The nationwide experiment will initially include around 100,000 volunteers.
A second doctor shows symptoms of ocular disease after recovering from Ebola infection.
November 30, 2015|
FLICKR, CDCAnother clinician who contracted Ebola while treating patients in Liberia—and who was successfully treated for the disease in the U.S.—has presented with virus-related vision and other eye issues, investigators from the University of Massachusetts Medical School reported in Emerging Infectious Diseases last week (November 22). Like physician Ian Crozier, doctor Richard Sacra experienced temporary loss of vision among other ocular symptoms once he was deemed Ebola-free.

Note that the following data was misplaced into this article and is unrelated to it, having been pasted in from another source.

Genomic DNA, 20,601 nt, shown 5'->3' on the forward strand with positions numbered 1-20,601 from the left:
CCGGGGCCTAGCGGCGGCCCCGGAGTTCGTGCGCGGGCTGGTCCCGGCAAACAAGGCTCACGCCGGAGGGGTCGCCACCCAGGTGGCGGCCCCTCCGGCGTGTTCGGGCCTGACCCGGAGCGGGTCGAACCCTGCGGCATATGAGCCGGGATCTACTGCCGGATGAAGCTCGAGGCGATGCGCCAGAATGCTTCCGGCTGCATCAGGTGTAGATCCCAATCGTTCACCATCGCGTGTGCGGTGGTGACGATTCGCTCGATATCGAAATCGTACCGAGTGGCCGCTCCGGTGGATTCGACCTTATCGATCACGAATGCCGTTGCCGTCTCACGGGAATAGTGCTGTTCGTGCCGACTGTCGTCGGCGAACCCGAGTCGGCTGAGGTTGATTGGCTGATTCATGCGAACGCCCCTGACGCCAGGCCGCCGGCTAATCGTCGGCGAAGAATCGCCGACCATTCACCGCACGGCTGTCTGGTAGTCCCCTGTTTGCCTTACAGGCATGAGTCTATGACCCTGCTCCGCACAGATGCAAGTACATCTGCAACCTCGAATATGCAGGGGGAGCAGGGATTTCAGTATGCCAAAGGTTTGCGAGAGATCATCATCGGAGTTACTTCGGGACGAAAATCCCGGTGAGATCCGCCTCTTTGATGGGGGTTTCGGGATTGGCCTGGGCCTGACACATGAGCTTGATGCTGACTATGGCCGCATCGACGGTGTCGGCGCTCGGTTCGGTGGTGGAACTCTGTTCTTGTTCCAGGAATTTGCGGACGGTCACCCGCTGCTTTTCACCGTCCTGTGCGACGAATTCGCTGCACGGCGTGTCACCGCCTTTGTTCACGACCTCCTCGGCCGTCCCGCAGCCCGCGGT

That Ebola survivors may show symptoms related to the infection once they’ve cleared the virus highlights one way the pathogen can evade immune detection in certain parts of the body. “As there are more Ebola survivors, we’re probably going to see a significant amount of ocular complications,” study coauthor Olga Cerón of the University of Massachusetts Medical School told Live Science. “If you catch [the problems] early on, you can really reverse and potentially prevent these vision complications.”